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Pored according to Act of Congress, in the year 1865,
BY CHARLES B..RICHARDSON.
In the Clerk's Office of the District Court of the United States for the Southern District of
PRESS OF GEO. C. RAND & AVERY.
THIS history of SHERMAN's army is written in the single interest of truth.
Using the authentic sources of information at our command, we have endeavored to render full and exact justice to all, and to perpetuate no errors that, under the circumstances, it was possible to avoid.
It is hoped that the disadvantages usually attending the publication of a biography during thic lifetime of its subject, are to some extent neutralized, in the present instance, by the co-operation in our task of many of those who themselves made the history we propose to recount.
Nevertheless, and in spite of the most friendly offers of material assistance from Lieutenant-General GRANT and Major-General SHERMAN; from the army commanders, THOMAS, HOWARD, SLOCUM, and SCHOFIELD; from Major-Generals LoGAN, BLAIR, and JEFFERSON C. DAVIS; brevet Major-General KILPATRICK, brevet Brigadier-General HICKENLOOPER, of the staff of the lamented MCPHERSON, and from very many other officers whose names we cannot now give at length, several of whom generously tendered free access to their reports, journals, and private letter-books; the editors cannot but feel that, on many points of interest, their work is lacking in those details essential to historical completeness, which time alone can supply.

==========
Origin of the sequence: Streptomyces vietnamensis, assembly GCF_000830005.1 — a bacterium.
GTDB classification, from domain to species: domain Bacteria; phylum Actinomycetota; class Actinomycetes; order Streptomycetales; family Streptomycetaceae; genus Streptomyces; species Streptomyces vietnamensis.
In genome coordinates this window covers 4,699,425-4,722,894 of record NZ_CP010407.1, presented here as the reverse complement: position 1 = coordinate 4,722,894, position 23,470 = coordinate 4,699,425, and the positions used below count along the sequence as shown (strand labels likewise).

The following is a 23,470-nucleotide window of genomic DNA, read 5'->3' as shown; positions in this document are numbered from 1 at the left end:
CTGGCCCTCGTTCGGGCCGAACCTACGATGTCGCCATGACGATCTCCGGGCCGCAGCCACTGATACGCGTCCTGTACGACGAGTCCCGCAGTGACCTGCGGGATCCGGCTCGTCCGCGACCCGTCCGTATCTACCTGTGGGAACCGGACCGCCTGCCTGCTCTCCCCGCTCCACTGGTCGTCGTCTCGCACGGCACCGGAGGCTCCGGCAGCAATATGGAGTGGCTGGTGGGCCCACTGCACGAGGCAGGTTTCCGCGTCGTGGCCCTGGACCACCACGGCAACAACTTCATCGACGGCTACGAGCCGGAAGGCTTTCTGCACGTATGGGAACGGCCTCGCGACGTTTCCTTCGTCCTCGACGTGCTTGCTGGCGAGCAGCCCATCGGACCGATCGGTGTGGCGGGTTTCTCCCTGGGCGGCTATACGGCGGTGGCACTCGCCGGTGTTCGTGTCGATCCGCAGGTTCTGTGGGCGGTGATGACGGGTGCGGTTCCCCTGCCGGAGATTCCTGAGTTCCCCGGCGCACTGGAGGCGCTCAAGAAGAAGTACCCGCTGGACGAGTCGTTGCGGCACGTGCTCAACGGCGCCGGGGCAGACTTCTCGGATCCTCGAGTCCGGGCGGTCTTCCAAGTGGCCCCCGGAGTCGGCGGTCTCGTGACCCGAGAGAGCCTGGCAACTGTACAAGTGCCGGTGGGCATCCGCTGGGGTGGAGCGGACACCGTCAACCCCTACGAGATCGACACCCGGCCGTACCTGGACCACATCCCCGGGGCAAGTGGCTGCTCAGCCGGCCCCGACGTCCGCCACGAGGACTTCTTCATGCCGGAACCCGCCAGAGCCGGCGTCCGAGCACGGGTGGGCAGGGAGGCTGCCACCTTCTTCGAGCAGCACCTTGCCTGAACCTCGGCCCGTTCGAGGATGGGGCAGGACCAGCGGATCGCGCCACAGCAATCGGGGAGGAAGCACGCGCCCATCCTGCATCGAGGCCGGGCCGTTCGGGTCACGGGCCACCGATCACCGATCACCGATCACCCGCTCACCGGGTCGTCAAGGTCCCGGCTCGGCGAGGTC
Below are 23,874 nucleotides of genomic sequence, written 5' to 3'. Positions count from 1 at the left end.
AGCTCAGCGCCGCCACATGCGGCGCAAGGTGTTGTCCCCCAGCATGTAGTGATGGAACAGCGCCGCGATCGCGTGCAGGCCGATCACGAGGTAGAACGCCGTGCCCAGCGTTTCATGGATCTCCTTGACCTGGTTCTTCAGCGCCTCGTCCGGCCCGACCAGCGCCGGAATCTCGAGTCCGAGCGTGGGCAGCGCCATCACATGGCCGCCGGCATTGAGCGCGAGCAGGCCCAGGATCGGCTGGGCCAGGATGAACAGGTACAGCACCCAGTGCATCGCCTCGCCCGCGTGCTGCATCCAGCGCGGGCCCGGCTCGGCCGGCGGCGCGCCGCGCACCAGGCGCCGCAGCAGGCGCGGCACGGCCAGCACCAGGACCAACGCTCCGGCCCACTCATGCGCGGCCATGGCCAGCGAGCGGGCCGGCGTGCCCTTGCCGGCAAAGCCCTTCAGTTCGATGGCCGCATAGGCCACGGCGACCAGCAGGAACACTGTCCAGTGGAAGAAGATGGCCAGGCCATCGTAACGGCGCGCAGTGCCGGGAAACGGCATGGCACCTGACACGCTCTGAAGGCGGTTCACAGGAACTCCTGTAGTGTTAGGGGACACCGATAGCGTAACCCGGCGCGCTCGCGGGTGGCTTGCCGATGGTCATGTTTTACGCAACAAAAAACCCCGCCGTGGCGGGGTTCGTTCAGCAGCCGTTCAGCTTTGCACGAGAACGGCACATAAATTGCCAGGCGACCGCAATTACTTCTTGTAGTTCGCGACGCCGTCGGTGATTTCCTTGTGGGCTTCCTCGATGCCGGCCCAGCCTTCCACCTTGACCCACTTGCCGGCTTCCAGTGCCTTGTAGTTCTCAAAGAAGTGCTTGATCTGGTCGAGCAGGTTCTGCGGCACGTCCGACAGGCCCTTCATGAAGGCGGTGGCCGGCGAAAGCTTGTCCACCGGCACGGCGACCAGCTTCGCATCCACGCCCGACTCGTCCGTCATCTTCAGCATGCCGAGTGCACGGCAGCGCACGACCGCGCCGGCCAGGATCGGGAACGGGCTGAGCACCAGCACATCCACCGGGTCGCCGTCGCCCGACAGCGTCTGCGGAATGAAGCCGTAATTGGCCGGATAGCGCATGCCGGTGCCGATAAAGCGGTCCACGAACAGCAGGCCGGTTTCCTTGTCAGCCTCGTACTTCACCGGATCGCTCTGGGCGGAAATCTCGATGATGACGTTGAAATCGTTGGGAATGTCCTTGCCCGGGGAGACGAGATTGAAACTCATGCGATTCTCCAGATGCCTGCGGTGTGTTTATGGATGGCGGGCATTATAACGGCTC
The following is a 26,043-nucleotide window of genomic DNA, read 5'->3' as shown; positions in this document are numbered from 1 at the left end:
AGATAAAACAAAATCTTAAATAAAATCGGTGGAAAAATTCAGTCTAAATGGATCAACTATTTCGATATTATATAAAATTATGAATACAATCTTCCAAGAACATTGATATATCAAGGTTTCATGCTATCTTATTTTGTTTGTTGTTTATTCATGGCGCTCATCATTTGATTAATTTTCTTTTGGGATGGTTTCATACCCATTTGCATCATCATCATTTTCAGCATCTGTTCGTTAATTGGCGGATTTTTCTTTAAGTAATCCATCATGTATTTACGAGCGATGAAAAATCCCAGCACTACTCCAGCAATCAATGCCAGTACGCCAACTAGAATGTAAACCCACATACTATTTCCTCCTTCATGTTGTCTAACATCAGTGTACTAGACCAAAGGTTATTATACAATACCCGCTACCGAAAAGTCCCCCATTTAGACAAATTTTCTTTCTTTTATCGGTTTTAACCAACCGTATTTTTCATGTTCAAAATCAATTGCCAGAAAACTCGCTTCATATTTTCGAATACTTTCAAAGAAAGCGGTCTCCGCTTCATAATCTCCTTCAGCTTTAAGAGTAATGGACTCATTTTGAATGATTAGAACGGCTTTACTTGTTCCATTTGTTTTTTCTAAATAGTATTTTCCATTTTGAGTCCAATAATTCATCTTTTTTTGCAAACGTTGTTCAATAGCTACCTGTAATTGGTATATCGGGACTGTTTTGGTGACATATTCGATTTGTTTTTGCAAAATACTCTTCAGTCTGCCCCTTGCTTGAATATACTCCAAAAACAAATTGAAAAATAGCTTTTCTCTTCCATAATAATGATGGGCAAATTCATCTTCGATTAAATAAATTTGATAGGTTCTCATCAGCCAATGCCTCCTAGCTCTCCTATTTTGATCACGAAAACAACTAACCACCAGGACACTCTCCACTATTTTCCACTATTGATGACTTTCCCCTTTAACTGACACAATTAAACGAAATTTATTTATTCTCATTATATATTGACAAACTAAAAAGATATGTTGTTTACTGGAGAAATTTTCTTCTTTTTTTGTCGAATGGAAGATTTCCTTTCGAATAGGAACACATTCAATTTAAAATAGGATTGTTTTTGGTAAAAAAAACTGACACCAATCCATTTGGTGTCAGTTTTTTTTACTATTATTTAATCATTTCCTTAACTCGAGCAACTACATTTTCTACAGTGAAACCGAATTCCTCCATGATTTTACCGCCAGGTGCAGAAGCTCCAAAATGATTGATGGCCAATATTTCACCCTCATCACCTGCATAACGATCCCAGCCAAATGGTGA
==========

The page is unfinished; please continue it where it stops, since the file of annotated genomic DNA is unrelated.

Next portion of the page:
The events treated are, in some instances, perhaps too recent for enlightened and impartial criticism; in others, respect for the living or for the honored dead, whose memories are yet green, may have imposed reticence or silence upon the lips of those on whose evidence depends our knowledge of the truth; in still others, it will probably require the careful collection and severe analysis, in the future, of minute fragments of evidence, to-day widely scattered, neglected, or inaccessible, in order to refute errors now prevalent, but unsuspected.
The editors believe, however, that laboring with a sincere and constant desire to attain correctness, they have, at least, succeeded in establishing the essential outlines which the criticism and controversy, hostile as well as friendly, they cannot hope to escape, and the new testimony that will thereby be elicited, will enable them or their more favored successors to perfect and finish.